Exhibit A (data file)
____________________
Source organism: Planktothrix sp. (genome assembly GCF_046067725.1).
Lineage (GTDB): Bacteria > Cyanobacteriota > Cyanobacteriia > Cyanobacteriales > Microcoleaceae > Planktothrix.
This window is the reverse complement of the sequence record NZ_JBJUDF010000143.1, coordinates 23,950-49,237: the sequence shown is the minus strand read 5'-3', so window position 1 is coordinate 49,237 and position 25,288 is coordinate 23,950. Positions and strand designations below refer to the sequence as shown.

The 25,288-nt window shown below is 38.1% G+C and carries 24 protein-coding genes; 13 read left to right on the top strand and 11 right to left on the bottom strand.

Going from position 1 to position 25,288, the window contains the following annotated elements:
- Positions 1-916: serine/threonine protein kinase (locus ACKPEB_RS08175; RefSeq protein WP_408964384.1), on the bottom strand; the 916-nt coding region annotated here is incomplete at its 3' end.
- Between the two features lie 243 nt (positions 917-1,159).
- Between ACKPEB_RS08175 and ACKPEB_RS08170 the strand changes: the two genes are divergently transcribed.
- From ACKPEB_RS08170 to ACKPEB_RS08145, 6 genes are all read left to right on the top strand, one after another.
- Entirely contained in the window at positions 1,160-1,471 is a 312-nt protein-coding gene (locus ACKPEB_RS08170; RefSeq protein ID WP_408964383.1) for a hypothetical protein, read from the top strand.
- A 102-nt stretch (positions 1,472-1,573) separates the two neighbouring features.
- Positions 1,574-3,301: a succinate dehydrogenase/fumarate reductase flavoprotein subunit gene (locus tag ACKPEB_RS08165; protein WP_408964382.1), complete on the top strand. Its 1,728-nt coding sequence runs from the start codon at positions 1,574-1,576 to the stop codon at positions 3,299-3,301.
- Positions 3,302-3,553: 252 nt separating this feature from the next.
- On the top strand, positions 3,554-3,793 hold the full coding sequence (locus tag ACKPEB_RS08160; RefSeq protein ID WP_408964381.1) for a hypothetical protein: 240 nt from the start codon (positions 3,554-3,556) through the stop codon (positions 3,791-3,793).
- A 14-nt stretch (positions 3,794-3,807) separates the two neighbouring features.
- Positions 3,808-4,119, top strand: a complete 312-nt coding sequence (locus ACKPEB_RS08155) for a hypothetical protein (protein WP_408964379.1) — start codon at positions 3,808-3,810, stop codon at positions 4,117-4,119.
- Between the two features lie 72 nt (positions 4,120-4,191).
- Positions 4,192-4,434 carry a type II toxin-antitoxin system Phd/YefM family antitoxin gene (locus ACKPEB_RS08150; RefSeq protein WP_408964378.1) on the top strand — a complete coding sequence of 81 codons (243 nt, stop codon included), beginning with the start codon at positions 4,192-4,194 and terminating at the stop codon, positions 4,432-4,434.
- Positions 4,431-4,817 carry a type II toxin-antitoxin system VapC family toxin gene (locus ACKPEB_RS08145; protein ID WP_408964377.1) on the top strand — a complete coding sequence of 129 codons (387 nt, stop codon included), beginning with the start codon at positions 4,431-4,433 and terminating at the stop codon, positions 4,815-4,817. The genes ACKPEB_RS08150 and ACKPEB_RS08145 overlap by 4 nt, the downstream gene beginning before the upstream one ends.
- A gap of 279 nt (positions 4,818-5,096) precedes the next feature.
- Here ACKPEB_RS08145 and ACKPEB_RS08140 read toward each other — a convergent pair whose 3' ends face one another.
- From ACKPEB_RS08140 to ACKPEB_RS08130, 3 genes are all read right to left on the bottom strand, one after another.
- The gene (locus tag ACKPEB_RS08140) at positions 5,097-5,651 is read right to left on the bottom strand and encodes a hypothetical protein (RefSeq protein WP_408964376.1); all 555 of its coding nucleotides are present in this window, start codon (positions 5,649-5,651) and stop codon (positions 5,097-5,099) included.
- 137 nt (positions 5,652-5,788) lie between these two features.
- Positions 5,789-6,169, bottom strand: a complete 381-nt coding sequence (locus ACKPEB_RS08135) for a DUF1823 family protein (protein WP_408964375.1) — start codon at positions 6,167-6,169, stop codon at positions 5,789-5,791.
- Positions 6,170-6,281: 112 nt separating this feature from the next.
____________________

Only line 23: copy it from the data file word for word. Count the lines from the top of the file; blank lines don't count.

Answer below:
- The gene (locus tag ACKPEB_RS08140) at positions 5,097-5,651 is read right to left on the bottom strand and encodes a hypothetical protein (RefSeq protein WP_408964376.1); all 555 of its coding nucleotides are present in this window, start codon (positions 5,649-5,651) and stop codon (positions 5,097-5,099) included.